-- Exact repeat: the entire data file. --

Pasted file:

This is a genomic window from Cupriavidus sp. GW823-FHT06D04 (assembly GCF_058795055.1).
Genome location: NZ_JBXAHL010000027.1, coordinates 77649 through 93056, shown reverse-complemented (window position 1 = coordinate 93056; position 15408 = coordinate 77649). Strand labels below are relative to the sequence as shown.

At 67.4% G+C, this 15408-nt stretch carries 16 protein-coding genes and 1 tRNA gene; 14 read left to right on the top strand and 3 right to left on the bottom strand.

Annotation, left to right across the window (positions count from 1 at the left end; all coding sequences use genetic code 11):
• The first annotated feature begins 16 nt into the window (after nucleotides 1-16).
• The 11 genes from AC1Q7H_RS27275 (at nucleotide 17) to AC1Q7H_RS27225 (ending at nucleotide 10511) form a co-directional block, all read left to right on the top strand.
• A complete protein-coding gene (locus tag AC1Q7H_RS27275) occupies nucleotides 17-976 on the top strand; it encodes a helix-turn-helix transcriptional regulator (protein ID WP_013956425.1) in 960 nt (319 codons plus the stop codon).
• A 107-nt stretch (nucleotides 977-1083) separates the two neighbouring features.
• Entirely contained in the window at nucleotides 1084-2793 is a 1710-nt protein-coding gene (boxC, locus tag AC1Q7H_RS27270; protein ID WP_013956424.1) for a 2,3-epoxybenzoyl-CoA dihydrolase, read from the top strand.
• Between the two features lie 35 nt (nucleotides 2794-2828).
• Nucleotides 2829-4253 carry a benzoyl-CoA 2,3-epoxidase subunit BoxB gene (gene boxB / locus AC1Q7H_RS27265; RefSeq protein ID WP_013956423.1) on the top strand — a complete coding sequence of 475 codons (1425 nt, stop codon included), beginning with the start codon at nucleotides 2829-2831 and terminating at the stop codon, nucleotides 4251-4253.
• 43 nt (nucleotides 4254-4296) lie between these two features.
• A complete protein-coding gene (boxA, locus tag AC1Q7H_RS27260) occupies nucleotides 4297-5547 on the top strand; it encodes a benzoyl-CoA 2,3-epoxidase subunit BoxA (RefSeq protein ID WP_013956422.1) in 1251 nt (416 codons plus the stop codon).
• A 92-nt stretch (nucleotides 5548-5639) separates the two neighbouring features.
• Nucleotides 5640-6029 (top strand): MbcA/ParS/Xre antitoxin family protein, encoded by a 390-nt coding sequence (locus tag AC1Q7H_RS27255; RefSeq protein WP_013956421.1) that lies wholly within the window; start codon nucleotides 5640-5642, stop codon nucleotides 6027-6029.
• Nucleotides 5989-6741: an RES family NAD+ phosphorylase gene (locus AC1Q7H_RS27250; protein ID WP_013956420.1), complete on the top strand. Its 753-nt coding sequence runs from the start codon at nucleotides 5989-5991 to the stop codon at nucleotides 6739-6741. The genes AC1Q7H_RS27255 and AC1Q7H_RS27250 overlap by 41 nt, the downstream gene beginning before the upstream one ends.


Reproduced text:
This is a genomic window from Cupriavidus sp. GW823-FHT06D04 (assembly GCF_058795055.1).
Genome location: NZ_JBXAHL010000027.1, coordinates 77649 through 93056, shown reverse-complemented (window position 1 = coordinate 93056; position 15408 = coordinate 77649). Strand labels below are relative to the sequence as shown.

At 67.4% G+C, this 15408-nt stretch carries 16 protein-coding genes and 1 tRNA gene; 14 read left to right on the top strand and 3 right to left on the bottom strand.

Annotation, left to right across the window (positions count from 1 at the left end; all coding sequences use genetic code 11):
• The first annotated feature begins 16 nt into the window (after nucleotides 1-16).
• The 11 genes from AC1Q7H_RS27275 (at nucleotide 17) to AC1Q7H_RS27225 (ending at nucleotide 10511) form a co-directional block, all read left to right on the top strand.
• A complete protein-coding gene (locus tag AC1Q7H_RS27275) occupies nucleotides 17-976 on the top strand; it encodes a helix-turn-helix transcriptional regulator (protein ID WP_013956425.1) in 960 nt (319 codons plus the stop codon).
• A 107-nt stretch (nucleotides 977-1083) separates the two neighbouring features.
• Entirely contained in the window at nucleotides 1084-2793 is a 1710-nt protein-coding gene (boxC, locus tag AC1Q7H_RS27270; protein ID WP_013956424.1) for a 2,3-epoxybenzoyl-CoA dihydrolase, read from the top strand.
• Between the two features lie 35 nt (nucleotides 2794-2828).
• Nucleotides 2829-4253 carry a benzoyl-CoA 2,3-epoxidase subunit BoxB gene (gene boxB / locus AC1Q7H_RS27265; RefSeq protein ID WP_013956423.1) on the top strand — a complete coding sequence of 475 codons (1425 nt, stop codon included), beginning with the start codon at nucleotides 2829-2831 and terminating at the stop codon, nucleotides 4251-4253.
• 43 nt (nucleotides 4254-4296) lie between these two features.
• A complete protein-coding gene (boxA, locus tag AC1Q7H_RS27260) occupies nucleotides 4297-5547 on the top strand; it encodes a benzoyl-CoA 2,3-epoxidase subunit BoxA (RefSeq protein ID WP_013956422.1) in 1251 nt (416 codons plus the stop codon).
• A 92-nt stretch (nucleotides 5548-5639) separates the two neighbouring features.
• Nucleotides 5640-6029 (top strand): MbcA/ParS/Xre antitoxin family protein, encoded by a 390-nt coding sequence (locus tag AC1Q7H_RS27255; RefSeq protein WP_013956421.1) that lies wholly within the window; start codon nucleotides 5640-5642, stop codon nucleotides 6027-6029.
• Nucleotides 5989-6741: an RES family NAD+ phosphorylase gene (locus AC1Q7H_RS27250; protein ID WP_013956420.1), complete on the top strand. Its 753-nt coding sequence runs from the start codon at nucleotides 5989-5991 to the stop codon at nucleotides 6739-6741. The genes AC1Q7H_RS27255 and AC1Q7H_RS27250 overlap by 41 nt, the downstream gene beginning before the upstream one ends.